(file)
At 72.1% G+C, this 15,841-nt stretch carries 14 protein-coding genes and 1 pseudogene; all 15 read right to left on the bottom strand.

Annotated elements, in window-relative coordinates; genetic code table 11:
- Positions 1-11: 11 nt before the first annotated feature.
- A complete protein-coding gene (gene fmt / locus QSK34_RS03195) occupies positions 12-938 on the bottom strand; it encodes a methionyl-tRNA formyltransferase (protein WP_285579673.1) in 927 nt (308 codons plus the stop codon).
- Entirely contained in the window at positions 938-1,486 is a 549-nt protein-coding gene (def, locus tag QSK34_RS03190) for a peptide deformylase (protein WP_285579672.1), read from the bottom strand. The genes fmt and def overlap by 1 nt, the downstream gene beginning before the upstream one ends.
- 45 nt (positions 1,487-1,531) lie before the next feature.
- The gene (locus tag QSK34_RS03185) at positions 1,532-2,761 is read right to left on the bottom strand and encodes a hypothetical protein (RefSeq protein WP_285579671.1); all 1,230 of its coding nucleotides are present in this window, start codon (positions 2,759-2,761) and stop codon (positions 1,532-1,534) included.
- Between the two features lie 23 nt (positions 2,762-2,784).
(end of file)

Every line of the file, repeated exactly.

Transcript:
At 72.1% G+C, this 15,841-nt stretch carries 14 protein-coding genes and 1 pseudogene; all 15 read right to left on the bottom strand.

Annotated elements, in window-relative coordinates; genetic code table 11:
- Positions 1-11: 11 nt before the first annotated feature.
- A complete protein-coding gene (gene fmt / locus QSK34_RS03195) occupies positions 12-938 on the bottom strand; it encodes a methionyl-tRNA formyltransferase (protein WP_285579673.1) in 927 nt (308 codons plus the stop codon).
- Entirely contained in the window at positions 938-1,486 is a 549-nt protein-coding gene (def, locus tag QSK34_RS03190) for a peptide deformylase (protein WP_285579672.1), read from the bottom strand. The genes fmt and def overlap by 1 nt, the downstream gene beginning before the upstream one ends.
- 45 nt (positions 1,487-1,531) lie before the next feature.
- The gene (locus tag QSK34_RS03185) at positions 1,532-2,761 is read right to left on the bottom strand and encodes a hypothetical protein (RefSeq protein WP_285579671.1); all 1,230 of its coding nucleotides are present in this window, start codon (positions 2,759-2,761) and stop codon (positions 1,532-1,534) included.
- Between the two features lie 23 nt (positions 2,762-2,784).